He reminded the jury that SBI Agent Paula Carson testified that she received a call from the Raleigh office on Dec. 21 and was told of the call to the governor’s office in regard to allegations of corruption in the Mocksville Police Department. She then provided the number for the disposable cell phone and the information about the corruption allegations to Agent D.J. Smith, the SBI officer stationed in Davie County.
From there the information went to the Davie County Sheriff’s office in an effort to track down the caller. Chris Shuskey with the Davie Sheriff’s office then share the number with Nelson Turrentine at the Mocksville Police Department, who in turn provided the number to the department’s administrative assistant and another detective. This was all alleged to have happened in an effort to track down the anonymous caller.
Elliot said in his testimony, Shuskey had been forthcoming that he provided the number to Turrentine and said it was common knowledge in the community that someone had made allegations against Cook.
“He shared suspicious that Ken Hunter was involved based on tracing calls associated with that Tracfone,” Elliot said.
He reminded the jury that Turrentine was in the middle of all of this “but testified he could not remember much. He didn’t quite deny it,” Elliot noted, just that he couldn’t recall.
He also reminded the jury that Turrentine testified that if he had information about allegations being made, Chief Cook and Major Daniel Matthews would have expected him to report that to them.
As far as Bralley’s involvement, Michael Elliot said it was important to remember that the telephone records for December were in an invoice dated Dec. 27.
“It was normally a few days later before that bill was received by the Town of Mocksville,” Elliot said. “But we know that on Dec. 27, before she had the bill, she already knew of Medlin’s and Donathan’s phone calls to the Tracfone number. She testified that an assistant informed her that the detail on the cell phones of three other officers was missing. One of those phones being Hunter. That was the alleged reason for the calls made to Sprint.”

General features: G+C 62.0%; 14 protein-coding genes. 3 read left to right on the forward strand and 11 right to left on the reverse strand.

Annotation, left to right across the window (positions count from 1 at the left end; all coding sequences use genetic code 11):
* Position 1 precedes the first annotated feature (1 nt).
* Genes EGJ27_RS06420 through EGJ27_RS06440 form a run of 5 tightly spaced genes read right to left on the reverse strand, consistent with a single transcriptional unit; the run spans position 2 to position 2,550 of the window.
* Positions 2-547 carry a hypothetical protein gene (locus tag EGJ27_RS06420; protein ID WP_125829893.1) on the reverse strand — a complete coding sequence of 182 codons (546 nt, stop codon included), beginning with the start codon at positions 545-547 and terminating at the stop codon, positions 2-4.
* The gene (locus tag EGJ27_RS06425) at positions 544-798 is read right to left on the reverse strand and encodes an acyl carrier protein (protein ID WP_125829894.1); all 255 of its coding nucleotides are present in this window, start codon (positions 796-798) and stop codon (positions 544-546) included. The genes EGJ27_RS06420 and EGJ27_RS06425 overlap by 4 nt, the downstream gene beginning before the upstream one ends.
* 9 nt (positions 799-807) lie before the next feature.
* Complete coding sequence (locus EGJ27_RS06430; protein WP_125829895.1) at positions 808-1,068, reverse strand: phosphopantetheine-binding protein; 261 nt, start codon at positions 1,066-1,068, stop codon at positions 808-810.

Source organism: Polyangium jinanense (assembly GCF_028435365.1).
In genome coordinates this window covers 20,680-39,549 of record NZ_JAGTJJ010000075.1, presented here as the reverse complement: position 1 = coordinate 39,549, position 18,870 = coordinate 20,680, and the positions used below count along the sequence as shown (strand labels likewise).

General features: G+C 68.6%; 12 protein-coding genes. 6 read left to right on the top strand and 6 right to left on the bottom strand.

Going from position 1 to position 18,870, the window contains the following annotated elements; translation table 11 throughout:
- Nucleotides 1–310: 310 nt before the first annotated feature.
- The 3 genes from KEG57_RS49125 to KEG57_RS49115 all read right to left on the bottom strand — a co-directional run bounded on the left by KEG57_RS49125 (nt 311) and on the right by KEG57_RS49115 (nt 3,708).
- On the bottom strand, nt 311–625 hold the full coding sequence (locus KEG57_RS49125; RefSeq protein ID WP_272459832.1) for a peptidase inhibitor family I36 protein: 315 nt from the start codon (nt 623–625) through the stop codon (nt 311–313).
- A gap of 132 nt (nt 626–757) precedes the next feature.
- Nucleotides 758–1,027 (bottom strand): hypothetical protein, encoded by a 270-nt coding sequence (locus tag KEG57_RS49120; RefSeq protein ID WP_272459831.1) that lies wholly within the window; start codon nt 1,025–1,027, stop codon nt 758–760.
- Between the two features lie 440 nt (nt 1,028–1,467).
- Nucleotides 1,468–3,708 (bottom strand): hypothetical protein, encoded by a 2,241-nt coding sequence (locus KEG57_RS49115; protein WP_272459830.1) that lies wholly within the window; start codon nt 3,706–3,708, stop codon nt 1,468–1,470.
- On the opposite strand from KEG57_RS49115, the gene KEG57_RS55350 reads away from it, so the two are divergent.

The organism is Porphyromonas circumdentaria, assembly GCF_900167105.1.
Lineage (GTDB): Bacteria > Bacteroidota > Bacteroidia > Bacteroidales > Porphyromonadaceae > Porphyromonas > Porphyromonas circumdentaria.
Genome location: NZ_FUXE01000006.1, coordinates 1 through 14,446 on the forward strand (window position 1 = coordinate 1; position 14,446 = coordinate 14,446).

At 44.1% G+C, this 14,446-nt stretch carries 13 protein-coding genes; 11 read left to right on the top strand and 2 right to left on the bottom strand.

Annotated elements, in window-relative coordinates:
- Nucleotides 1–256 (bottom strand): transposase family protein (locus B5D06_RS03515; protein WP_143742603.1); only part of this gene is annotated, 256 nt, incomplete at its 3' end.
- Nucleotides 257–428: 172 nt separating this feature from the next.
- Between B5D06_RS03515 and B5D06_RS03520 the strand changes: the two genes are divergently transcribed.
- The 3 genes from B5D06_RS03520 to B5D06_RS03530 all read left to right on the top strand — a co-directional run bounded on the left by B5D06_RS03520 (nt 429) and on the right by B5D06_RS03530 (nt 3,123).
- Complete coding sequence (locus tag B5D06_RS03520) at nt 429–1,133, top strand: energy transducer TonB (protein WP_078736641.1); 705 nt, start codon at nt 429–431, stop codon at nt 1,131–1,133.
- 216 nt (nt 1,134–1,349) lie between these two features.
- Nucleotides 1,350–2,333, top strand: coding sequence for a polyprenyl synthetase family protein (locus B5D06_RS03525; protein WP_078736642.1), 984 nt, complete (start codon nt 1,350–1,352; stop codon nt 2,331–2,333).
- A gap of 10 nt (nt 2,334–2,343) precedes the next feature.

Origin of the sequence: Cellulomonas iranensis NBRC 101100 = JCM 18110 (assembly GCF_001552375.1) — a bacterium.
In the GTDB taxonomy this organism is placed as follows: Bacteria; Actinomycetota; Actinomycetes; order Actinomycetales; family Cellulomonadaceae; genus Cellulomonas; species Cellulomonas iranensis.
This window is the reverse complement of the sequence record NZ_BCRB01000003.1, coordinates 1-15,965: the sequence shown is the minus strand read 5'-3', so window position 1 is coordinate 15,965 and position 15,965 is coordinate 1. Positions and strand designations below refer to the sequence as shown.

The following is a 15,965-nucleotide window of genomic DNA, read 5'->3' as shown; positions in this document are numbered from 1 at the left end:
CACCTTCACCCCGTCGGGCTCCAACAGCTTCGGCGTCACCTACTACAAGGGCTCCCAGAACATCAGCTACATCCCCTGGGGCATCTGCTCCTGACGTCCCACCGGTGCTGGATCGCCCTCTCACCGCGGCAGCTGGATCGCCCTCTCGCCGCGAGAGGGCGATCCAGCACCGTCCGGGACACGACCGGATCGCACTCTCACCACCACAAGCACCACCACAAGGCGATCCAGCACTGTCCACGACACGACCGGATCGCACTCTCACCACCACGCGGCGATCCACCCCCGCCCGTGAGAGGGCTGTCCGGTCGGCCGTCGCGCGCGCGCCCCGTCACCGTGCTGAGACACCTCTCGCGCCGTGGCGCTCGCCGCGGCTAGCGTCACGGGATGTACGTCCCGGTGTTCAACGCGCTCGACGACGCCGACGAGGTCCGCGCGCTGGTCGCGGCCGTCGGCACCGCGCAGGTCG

It was the plaintiff’s contention that Bralley already knew Medlin and Donathan were associated with the call to the governor’s office and the detail she was seeking was whether Hunter could also be tied to the phone.
Elliot referenced Cook’s written statement posted on the morning of Dec. 29 stating that “it was without joy,” he was terminating Hunter, Medlin and Donathan.
It went on to say that “any further rumors will be dealt with swiftly.”
That, Elliot pointed out the jury, was clearly a reference to the allegations that had been made in the call to the governor.
He also reminded them that while there had been testimony about other officers making serious complaints about Hunter, neither Bralley or Cook ever asked Hunter for his side. “They took the word of those who were complaining about their supervising officer, but never spoke to him,” Elliot stated.
“And look at the way the three men were fired,” he continued. “Medlin pulls into the parking lot and sees a locksmith’s van. Inside he finds his office door standing open and inside everything has been turned upside down. He’s escorted to Cook, who does not look at him, but stares out the window and then shoves the termination letter across the desk. When Medlin asked why he’s being terminated, Cook said he does have to tell him anything.”
The attorney insisted this was not the behavior of the man who had never fired anyone else despite evidence of serious misconduct, but instead someone acting in anger.
He referred to a memo detailing all of the complaints and issues Cook had with the three officers over the years and which he claimed had escalated by the end of 2011.
“But that memo was put together by Major Matthews after the fact … after the three officers were terminated,” the attorney said.